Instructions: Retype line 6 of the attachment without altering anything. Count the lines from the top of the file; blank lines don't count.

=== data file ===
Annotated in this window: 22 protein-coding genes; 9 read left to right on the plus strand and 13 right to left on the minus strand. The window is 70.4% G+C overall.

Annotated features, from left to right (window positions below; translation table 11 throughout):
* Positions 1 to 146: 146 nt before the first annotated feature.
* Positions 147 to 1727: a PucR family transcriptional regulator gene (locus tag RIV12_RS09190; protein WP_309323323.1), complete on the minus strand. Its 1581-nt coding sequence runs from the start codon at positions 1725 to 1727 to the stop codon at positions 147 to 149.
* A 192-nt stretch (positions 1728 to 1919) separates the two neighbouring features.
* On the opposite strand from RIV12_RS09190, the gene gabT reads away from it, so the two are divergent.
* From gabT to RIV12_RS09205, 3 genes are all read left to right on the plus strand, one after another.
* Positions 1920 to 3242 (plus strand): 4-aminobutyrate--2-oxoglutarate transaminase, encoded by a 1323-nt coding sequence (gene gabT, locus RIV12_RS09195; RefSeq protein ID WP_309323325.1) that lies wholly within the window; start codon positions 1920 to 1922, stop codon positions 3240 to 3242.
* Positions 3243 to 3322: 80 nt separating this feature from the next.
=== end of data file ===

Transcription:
* On the opposite strand from RIV12_RS09190, the gene gabT reads away from it, so the two are divergent.